If that score doesn’t make you feel, does anything?
In the series finale that aired in 1991, Laura Palmer (who happens to be deceased) looks straight into Agent Cooper’s eyes and says, “I’ll see you again in 25 years.”
Fast forward 25 years, Twin Peaks, co-created by David Lynch and Mark Frost, is returning in 2016 with a nine episode order. The murder mystery that aired 30 episodes (currently streaming on Netflix) on ABC in 1990-1991 was never a ratings success, but cultivated a cult following that’s only grown since its cancellation. Mention Twin Peaks or David Lynch in a room full of film students and with the excitement and admiration, the naysaying and debate that’s sure to follow, it’s a good time.
The show follows quirky, damn good coffee-loving FBI Agent Dale Cooper (Kyle MacLachlan) who arrives in Twin Peaks to investigate the murder of Laura Palmer (Sheryl Lee ), a popular, seemingly perfect teenage girl. As the mystery surrounding Laura’s death begins to unravel so do the secrets of the odd people who inhabit the small town in the Pacific Northwest.
I first watched Twin Peaks and the bulk of Lynch’s surrealistic films in college and I must say I am a fan. The Lynchian cinematic style is an acquired taste, for sure, and though I see why some people wouldn’t be fans, I often find myself amused, captivated, and obsessed. The Lynchian style speaks to a particular brand of irony found in the balance of macabre and mundane, where the bizarre is perpetually contained within the ordinary. Even if you don’t understand what is going on or why, it’s guaranteed to be like nothing you’ve ever seen before. The work of David Lynch is somewhat disturbing, but also original, embeds itself in your memory and demands to be talked about.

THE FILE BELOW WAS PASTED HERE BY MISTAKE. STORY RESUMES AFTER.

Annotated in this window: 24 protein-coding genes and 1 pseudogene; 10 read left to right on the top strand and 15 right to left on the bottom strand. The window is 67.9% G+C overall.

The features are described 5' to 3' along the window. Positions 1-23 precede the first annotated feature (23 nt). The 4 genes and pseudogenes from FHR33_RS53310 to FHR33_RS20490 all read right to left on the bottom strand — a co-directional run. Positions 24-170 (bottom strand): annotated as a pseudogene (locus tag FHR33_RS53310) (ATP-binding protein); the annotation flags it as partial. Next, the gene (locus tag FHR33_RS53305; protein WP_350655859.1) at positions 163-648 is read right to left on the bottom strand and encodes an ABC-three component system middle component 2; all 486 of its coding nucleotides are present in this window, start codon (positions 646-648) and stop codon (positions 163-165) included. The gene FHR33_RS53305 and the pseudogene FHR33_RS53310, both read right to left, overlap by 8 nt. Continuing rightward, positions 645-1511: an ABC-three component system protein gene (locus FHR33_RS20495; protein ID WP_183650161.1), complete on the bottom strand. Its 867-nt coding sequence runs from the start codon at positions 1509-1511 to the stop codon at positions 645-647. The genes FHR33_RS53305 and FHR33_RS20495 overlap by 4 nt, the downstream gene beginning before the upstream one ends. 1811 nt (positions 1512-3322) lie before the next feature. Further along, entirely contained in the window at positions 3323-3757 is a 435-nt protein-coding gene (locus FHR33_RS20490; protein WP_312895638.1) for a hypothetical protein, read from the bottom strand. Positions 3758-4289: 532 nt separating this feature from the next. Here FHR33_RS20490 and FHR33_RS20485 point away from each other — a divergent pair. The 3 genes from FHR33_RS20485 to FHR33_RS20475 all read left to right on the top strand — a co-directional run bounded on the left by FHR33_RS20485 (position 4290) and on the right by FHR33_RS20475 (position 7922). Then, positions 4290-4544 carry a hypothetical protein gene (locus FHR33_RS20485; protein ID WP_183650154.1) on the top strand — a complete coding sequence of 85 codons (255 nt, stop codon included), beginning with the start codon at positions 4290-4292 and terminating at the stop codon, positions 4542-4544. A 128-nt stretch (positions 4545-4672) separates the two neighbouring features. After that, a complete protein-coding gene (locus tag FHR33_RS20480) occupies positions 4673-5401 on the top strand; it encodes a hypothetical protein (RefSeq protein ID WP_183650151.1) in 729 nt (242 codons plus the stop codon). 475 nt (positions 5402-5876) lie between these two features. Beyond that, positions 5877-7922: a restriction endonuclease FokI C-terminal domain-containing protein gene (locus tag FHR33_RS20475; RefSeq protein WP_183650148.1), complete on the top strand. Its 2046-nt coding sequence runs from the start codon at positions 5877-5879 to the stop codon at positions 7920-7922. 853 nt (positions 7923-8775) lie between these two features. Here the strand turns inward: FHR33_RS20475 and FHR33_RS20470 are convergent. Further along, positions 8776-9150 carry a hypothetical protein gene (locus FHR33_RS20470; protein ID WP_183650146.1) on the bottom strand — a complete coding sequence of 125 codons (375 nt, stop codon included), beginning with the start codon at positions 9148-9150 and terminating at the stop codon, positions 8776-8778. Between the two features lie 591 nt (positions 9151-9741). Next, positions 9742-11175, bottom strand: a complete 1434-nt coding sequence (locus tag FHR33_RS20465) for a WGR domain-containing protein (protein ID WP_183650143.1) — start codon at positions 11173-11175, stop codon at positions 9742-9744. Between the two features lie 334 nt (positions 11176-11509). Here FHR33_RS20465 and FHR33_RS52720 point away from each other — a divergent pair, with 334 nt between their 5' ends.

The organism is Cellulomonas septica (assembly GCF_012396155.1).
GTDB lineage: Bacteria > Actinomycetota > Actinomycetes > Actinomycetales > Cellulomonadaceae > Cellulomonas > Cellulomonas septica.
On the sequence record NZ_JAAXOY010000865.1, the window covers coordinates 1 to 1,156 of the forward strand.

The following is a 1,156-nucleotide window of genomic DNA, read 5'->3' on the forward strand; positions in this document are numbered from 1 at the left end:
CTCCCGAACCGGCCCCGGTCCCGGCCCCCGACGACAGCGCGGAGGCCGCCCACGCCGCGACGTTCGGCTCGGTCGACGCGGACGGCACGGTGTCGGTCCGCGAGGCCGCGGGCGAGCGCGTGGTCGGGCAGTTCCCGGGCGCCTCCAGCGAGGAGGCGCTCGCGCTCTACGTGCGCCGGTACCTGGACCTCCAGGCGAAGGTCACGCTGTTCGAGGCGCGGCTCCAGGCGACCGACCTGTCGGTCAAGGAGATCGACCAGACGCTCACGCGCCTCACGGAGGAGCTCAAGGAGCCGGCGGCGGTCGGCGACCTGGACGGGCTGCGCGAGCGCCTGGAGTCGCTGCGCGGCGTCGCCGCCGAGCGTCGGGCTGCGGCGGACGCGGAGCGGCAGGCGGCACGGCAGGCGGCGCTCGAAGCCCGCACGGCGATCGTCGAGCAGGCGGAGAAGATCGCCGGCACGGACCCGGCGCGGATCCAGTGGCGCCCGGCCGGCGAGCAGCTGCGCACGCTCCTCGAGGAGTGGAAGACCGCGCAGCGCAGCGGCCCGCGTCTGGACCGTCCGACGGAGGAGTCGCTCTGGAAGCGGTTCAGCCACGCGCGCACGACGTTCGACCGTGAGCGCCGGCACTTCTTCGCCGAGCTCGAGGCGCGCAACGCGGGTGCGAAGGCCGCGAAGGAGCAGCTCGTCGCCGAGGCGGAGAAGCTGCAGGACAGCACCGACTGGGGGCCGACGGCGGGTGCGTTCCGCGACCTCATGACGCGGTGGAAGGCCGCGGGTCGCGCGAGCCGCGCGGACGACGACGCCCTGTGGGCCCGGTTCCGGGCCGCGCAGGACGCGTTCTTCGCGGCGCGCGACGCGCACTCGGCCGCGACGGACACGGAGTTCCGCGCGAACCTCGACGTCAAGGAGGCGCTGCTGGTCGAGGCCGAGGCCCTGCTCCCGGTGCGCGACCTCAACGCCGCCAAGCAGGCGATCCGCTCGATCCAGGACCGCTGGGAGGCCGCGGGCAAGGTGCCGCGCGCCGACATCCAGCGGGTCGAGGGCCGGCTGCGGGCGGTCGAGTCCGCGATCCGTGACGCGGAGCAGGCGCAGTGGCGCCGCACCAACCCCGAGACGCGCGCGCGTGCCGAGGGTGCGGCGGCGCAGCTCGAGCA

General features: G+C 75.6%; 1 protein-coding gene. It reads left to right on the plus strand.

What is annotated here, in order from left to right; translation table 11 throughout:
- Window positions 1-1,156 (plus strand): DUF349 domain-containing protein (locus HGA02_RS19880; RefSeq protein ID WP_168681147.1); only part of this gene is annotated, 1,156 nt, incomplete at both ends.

Honestly, I was upset when I first saw tweets about this. I thought Showtime set a remake in motion and the idea of it alone is perplexing. Why would you try to remake a classic cemented in pop culture history, one that countless others have tried and failed to emulate? I dug into the different reports and realized it was a continuation, which is unheard of today. Once a show gets cancelled and isn’t immediately picked up by another network, all that’s left to do is say bye-bye, pray it’ll make it to DVD and maybe revisit it on rainy, nostalgic days. It is absurd for a show to come back after 25 years and I am so excited, especially since Sir David Lynch is heading the project.
When Twin Peaks aired in the early ’90s, it was like nothing else on at the time. Now, television has evolved and changed in industry practices, available technology and content. More and more studios are producing shows that continue to raise the bar with creativity, innovation and high-stakes risks. Twin Peaks was pure fire in its originality and bold, unapologetic choices, but it’s been decades. I have so many questions. Can Lynch and Co. resurrect that fire and will it hold up in this new space? What will it be about? Will we finally get answers to questions that have lingered for years? Which members of the original cast will return? What will be the aspect ratio?
As far as I’m concerned, it being greenlighted is a success in itself. Whether this revival turns out to be a success or flop, with Lynch onboard, it’s sure to be in some ways genius, fairly traumatic and definitely something I’m going to talk about with everyone who will listen.
Fun Fact #1 This has been my Twitter header for as long as I can remember:
Fun Fact #2 The girl’s bathroom in the high school is one of my favorite sets from the show (other than the Red Room, of course):
In David Lynch We Trust